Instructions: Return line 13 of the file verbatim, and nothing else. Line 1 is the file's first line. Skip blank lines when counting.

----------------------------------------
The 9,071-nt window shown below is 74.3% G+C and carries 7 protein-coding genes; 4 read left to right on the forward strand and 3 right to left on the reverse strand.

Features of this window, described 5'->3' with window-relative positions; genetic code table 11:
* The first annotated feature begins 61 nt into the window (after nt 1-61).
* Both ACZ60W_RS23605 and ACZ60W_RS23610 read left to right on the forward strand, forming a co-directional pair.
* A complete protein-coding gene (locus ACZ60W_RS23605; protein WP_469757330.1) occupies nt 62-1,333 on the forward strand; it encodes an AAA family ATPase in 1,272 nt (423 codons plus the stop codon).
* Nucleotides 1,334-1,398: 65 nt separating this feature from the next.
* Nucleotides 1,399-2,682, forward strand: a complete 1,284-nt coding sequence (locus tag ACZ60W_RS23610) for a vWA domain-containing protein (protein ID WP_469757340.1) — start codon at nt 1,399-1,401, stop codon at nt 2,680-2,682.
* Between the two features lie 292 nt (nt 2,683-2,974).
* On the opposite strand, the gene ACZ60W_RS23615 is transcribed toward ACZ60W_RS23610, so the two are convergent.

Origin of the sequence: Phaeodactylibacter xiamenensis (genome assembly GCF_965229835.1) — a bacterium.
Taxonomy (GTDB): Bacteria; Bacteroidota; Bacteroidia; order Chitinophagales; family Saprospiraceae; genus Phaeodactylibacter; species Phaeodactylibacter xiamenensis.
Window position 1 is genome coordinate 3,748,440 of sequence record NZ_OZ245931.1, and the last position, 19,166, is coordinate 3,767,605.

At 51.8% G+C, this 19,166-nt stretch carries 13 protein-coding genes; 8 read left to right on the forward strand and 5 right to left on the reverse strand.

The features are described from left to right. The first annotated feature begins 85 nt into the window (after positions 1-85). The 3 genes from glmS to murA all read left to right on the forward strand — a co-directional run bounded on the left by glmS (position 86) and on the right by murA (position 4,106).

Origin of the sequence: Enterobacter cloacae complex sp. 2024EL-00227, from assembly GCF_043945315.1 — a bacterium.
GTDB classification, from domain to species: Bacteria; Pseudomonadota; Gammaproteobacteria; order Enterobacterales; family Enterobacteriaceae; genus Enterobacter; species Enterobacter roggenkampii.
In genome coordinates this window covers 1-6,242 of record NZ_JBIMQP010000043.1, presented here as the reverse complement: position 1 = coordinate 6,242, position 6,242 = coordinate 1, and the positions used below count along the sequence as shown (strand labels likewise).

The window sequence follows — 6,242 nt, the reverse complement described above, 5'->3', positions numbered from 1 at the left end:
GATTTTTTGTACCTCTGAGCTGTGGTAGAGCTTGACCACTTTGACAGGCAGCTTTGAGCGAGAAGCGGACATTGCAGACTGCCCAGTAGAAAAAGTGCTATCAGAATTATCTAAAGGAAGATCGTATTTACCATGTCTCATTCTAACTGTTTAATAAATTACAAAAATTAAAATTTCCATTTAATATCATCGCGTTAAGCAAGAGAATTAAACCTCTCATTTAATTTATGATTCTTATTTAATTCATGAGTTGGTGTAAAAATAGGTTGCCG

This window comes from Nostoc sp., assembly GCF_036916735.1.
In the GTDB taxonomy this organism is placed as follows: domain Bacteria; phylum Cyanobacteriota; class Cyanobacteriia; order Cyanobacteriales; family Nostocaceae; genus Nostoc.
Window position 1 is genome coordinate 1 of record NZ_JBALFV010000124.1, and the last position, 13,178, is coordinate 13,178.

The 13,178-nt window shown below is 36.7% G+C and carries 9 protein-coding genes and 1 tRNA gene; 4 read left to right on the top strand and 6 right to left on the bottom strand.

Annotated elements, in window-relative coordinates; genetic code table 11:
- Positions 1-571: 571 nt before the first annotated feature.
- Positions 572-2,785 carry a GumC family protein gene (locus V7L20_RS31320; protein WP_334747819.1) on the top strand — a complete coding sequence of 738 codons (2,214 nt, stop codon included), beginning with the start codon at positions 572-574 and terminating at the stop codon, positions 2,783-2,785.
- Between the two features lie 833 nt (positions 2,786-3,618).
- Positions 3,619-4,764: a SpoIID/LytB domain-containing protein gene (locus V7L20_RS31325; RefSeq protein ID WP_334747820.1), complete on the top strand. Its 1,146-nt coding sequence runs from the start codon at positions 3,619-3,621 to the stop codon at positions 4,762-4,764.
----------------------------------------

At 51.8% G+C, this 19,166-nt stretch carries 13 protein-coding genes; 8 read left to right on the forward strand and 5 right to left on the reverse strand.